An interest only mortgage means lower payments--at first.

Tim Worstall
LoanBiz Columnist

Article Rating , 4 out of 5 based on 1 votes

With a traditional mortgage, your payments are applied first to the interest on your balance, then to the principle balance on the loan. "Amortize" is just the technical word for paying off the principle. The difference between a regular home loan and an interest only mortgage is that with the latter you are not required to pay down the principal during the first few years. You only have to pay the monthly interest charges. This may enable you to afford a better home.

If I don't pay down the home loan, what's the value of an interest only mortgage?

If you are not making that fully-amortized payment each month, your monthly home loan payments are lower with an interest only mortgage. This means that you may be able to spend more money on the house itself, perhaps a larger house in a better neighborhood, and still live within your means. The chief benefit is that you can skip the "starter" home and save the cost of buying, selling, and moving.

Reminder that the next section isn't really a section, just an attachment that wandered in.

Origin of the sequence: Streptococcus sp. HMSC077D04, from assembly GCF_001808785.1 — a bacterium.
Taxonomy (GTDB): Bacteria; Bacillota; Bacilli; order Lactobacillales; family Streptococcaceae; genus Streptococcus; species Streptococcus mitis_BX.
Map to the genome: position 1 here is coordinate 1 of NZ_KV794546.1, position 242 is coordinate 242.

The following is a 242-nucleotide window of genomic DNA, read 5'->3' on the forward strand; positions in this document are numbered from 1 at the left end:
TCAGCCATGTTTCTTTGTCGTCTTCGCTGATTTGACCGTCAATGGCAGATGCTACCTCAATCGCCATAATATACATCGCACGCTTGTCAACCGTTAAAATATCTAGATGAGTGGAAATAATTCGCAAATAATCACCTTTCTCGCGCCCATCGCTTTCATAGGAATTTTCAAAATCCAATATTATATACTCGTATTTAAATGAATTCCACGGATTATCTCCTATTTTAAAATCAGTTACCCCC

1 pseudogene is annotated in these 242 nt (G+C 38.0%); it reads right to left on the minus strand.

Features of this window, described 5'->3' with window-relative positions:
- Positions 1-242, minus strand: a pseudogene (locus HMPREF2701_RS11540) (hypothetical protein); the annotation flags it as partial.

However at some point, that loan must be repaid and the payments will increase--perhaps dramatically. Typically borrowers avoid this by selling or refinancing once the house accrues some equity. You could also begin paying down the principle in the future when you are earning more money.

An interest only mortgage is not a magic bullet. It doesn’t mean you do not have to pay back the home loan. It just means that you will have more affordable monthly payments initially.

About the Author
Tim Worstall has a degree in finance and accountancy and writes extensively on matters economic and financial.

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